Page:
I think the real power of the social revolution is that it will actually give consumers a more equal footing.  We’ll have more information and while the marketers won’t get the value of their increased information, because they’re asymptoting to no more value, we’re still on the steep part of the curve.  In fact, I believe this is where the “Facebook killer” will come from.  Facebook had an opportunity to be the champion of the individual as contrasted with Google’s championing of the marketer.  But they made the easy monetization choice and cast their lot with the advertisers.  Someone’s going to step into that role.  It could be a visionary startup.  If I were Steve Ballmer at Microsoft, thinking I’ve missed the social revolution, I might make that play, hedging bets with their Facebook relationship/investment.  It could even be someone like IBM, effectively an arms dealer equipping both sides of the battle.  They’re actually the leading player in the whole Open Social movement these days, taking over when Google inevitably lost interest. (It didn’t rule the world in the first 72 hours.)
Tom:

In my opinion, we routinely make the mistake of confusing direct response (DR) with brand marketing and try to make them the same. But, they are fundamentally different.All the pricing stuff you referenced is absolutely right in commerce but doesn’t have much at all to do with brands. In a transaction, more information is almost always a good thing — “you can buy the same thing across the street for less” is literally worth something to know.In a brand relationship, more information is often neutral or even slightly negative (“yeah, I know you prefer jalapeno ketchup but I hate jalapeno so…”).There are many things in our life that are not a considered purchase, and that’s actually an *awesome* thing. I can walk around the supermarket tossing stuff in the basket without thinking about it. I can either zone out — “hmm, with a better drum track this Muzak version of Live and Let Die would be really good” — or I can invest my time in thinking about something else.

In social, there’s this weird illusion that because Jonathan “likes” jalapeno ketchup his friends will somehow “like” it too, because he’s an influencer. But the reality is that at best — at the very best — a friend who hasn’t had jalapeno ketchup in awhile might see that you “liked” the brand and think “what the hell, I’ll pick up a bottle”.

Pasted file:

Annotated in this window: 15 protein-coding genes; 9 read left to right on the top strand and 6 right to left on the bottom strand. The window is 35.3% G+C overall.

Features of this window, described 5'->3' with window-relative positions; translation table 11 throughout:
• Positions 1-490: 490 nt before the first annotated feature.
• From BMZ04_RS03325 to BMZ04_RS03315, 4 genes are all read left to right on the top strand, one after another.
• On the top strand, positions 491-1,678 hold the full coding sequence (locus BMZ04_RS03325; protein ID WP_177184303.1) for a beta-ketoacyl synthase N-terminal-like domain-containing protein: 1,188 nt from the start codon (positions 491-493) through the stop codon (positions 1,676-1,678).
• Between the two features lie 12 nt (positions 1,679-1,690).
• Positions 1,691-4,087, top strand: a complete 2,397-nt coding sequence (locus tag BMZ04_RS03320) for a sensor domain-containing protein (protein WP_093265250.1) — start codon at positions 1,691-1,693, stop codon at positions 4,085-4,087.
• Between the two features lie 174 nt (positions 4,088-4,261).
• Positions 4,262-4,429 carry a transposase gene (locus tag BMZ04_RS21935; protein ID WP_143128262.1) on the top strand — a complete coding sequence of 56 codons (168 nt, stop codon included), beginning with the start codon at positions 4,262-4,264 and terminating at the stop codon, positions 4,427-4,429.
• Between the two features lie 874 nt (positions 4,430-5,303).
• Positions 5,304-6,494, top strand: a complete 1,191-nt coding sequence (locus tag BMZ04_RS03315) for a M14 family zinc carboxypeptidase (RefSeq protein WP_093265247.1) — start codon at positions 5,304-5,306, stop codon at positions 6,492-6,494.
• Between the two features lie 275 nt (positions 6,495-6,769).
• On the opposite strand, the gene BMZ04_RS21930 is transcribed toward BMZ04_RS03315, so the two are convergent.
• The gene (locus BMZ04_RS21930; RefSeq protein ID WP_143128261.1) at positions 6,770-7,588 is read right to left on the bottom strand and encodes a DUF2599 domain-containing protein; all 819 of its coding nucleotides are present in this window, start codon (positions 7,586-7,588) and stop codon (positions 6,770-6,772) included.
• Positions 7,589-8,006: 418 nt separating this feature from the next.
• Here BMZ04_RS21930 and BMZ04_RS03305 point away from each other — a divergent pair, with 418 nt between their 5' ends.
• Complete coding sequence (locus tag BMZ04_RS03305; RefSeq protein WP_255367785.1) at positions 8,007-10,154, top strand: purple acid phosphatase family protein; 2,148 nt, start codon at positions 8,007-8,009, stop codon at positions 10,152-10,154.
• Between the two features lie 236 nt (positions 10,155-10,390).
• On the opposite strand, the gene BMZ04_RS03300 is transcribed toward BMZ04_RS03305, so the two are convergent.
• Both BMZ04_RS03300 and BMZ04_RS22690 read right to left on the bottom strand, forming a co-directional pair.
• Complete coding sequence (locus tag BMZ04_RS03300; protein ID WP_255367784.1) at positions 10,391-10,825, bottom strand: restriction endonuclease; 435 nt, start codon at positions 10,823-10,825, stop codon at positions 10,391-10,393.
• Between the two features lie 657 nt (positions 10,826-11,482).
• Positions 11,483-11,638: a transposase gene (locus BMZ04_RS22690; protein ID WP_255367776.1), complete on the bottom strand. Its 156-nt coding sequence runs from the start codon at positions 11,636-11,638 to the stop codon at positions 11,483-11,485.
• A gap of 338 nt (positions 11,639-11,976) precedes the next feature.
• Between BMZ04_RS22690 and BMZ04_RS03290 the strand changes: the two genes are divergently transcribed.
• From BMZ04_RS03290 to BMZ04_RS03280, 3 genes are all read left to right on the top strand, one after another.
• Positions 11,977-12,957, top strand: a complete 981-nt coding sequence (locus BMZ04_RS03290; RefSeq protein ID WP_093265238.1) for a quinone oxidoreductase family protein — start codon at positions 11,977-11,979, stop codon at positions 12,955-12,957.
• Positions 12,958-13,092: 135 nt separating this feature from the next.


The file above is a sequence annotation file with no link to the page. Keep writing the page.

Again, I’m not saying this has zero value. It just doesn’t have much more value than a billboard. It’s drive-by media.

Me:
I’ll accept your premise that DR and brand marketing are different, or at least that’s an argument for another day.  I could be provocative and say we’re getting closer to that thing to which every brand marketer pays lip service to but secretly laughs at:  your brand is what your customer says it is.  I believe that to a point but for the sake of this argument, I want to go in another direction.
Where I want to go is declaring that social/big data/mobile is moving us towards a world where DR components are increasingly prominent.  In the good old days, I was a loyal United customer.  Now I’ve got price comparison ability, unbundled services and shared experiences and what before was a brand/loyalty purchase is  +today, for me, much more of a DR-like transaction.  The “loyalty” programs are being devalued and instead we have new loyalty providers.  I get my points less from an airline or a hotel but from a credit card or from Founders Card, effectively a collection of like-minded customers who have banded together to achieve collective economic power that may not have been available to us individually.  We’re growing more DR-like and the brands we’re loyal to are those who aggregate our clout across the brands to which we once might have been loyal.
Tom:

The idea of brand loyalty was largely cooked up by ad agencies and embraced by marketers who want to believe it.In reality, in nearly every product or service category there are two or three “acceptable” brands a consumer might buy. Most customers have a preference, but can easily be swayed by a coupon or other offer.